"We need more testing because the sooner that we can identify positive cases and hotspots — regardless of the severity of the illness for any one individual — the more effectively we can isolate those who test positive and we can limit and slow the spread of the virus in Colorado."

Polis said the state currently has about 900 test kits, and is expecting many more from the Centers for Disease Control and Prevention.

"Last night I spoke one-on-one with Vice President Pence and in that conversation ... I stressed the need for exponentially more testing in Colorado," Polis said. "We really need to significantly increase our capacity and I made a direct appeal for more test kits to be released to Colorado."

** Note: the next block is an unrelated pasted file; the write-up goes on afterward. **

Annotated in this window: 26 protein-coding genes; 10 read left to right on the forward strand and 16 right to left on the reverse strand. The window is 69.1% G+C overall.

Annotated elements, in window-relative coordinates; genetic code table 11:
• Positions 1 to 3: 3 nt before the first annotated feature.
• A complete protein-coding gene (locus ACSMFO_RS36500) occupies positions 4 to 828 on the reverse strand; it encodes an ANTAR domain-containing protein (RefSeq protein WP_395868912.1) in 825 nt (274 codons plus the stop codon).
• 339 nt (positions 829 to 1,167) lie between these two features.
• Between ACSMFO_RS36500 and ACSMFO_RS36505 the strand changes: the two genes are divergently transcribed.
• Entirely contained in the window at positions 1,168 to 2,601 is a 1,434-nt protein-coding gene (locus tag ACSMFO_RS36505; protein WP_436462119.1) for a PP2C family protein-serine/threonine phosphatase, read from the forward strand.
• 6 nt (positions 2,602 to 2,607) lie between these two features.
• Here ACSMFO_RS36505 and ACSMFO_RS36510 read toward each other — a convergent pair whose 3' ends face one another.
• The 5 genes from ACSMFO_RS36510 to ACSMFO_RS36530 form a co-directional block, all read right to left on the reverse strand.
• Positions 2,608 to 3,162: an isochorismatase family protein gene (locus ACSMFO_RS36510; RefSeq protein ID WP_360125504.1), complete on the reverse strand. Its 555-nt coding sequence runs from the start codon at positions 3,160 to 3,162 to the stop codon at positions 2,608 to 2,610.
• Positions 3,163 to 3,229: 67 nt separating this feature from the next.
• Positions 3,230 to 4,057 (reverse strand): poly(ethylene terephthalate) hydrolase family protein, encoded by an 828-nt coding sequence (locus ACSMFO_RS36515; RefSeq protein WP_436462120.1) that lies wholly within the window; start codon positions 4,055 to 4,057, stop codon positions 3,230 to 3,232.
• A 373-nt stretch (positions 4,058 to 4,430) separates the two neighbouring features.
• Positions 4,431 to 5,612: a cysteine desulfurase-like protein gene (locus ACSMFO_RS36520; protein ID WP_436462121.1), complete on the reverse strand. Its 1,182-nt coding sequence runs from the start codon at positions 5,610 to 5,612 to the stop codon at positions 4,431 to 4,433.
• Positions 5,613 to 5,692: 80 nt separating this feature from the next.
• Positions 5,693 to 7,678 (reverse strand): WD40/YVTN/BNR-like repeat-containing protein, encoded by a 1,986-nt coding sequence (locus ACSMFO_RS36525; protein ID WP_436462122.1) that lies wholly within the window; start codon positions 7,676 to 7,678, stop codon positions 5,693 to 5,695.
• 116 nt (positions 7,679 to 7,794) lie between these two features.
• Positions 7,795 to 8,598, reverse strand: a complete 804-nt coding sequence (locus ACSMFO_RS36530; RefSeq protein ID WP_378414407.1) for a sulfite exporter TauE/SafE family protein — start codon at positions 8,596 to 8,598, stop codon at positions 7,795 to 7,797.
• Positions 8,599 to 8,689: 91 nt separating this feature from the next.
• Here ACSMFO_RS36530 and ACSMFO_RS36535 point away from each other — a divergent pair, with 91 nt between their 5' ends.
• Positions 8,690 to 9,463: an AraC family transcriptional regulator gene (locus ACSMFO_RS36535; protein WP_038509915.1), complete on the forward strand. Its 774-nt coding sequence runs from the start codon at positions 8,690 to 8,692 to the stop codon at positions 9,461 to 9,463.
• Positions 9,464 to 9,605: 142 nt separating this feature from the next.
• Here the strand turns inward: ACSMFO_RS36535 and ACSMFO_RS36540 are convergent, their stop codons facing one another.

Polis said CDC head Dr. Robert Redfield had committed to fulfill Colorado's request for 1,500 additional test kits this week.

"This test is a crucial tool in our efforts to slow the spread of the virus, and to ensure that those individuals who have tested positive and need to isolate have the support they need during this challenging time," Polis said. "The bottom line is this: The more people we test and the sooner we do it, the better chance we have for a successful containment."

Another priority is to cut financial obstacles to testing.

"We know that people are more likely to get tested if they know they won't be penalized
financially for exhibiting symptoms of the virus," Polis said. "That's why yesterday my Department of Insurance instructed insurers across the state to waive costs and fees associated with providing the test. That also applies to state employees."